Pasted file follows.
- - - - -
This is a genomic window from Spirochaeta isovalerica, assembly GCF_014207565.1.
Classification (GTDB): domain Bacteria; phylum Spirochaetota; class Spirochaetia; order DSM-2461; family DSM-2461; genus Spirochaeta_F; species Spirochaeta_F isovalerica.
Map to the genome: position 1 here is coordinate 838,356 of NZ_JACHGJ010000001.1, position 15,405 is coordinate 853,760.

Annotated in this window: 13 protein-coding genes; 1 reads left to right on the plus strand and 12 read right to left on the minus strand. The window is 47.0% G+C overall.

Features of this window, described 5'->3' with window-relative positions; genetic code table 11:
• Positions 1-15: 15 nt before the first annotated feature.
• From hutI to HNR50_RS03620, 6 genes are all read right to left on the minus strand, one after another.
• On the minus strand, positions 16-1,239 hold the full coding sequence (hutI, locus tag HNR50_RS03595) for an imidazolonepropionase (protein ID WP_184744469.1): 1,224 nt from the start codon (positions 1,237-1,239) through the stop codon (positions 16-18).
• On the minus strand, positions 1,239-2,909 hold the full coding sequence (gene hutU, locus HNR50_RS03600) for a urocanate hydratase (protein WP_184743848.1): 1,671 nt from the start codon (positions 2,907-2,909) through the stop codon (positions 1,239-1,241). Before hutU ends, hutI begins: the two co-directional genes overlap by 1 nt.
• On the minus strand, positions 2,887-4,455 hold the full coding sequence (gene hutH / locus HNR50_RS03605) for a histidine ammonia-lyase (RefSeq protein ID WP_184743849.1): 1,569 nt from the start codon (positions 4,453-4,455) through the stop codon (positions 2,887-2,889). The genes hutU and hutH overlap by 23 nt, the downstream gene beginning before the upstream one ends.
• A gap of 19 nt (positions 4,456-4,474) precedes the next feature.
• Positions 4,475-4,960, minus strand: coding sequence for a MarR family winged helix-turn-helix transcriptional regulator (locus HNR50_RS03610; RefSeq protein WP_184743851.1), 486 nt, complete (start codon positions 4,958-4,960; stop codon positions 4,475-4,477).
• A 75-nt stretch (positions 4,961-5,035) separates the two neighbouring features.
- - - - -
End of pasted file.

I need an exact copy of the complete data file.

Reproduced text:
This is a genomic window from Spirochaeta isovalerica, assembly GCF_014207565.1.
Classification (GTDB): domain Bacteria; phylum Spirochaetota; class Spirochaetia; order DSM-2461; family DSM-2461; genus Spirochaeta_F; species Spirochaeta_F isovalerica.
Map to the genome: position 1 here is coordinate 838,356 of NZ_JACHGJ010000001.1, position 15,405 is coordinate 853,760.

Annotated in this window: 13 protein-coding genes; 1 reads left to right on the plus strand and 12 read right to left on the minus strand. The window is 47.0% G+C overall.

Features of this window, described 5'->3' with window-relative positions; genetic code table 11:
• Positions 1-15: 15 nt before the first annotated feature.
• From hutI to HNR50_RS03620, 6 genes are all read right to left on the minus strand, one after another.
• On the minus strand, positions 16-1,239 hold the full coding sequence (hutI, locus tag HNR50_RS03595) for an imidazolonepropionase (protein ID WP_184744469.1): 1,224 nt from the start codon (positions 1,237-1,239) through the stop codon (positions 16-18).
• On the minus strand, positions 1,239-2,909 hold the full coding sequence (gene hutU, locus HNR50_RS03600) for a urocanate hydratase (protein WP_184743848.1): 1,671 nt from the start codon (positions 2,907-2,909) through the stop codon (positions 1,239-1,241). Before hutU ends, hutI begins: the two co-directional genes overlap by 1 nt.
• On the minus strand, positions 2,887-4,455 hold the full coding sequence (gene hutH / locus HNR50_RS03605) for a histidine ammonia-lyase (RefSeq protein ID WP_184743849.1): 1,569 nt from the start codon (positions 4,453-4,455) through the stop codon (positions 2,887-2,889). The genes hutU and hutH overlap by 23 nt, the downstream gene beginning before the upstream one ends.
• A gap of 19 nt (positions 4,456-4,474) precedes the next feature.
• Positions 4,475-4,960, minus strand: coding sequence for a MarR family winged helix-turn-helix transcriptional regulator (locus HNR50_RS03610; RefSeq protein WP_184743851.1), 486 nt, complete (start codon positions 4,958-4,960; stop codon positions 4,475-4,477).
• A 75-nt stretch (positions 4,961-5,035) separates the two neighbouring features.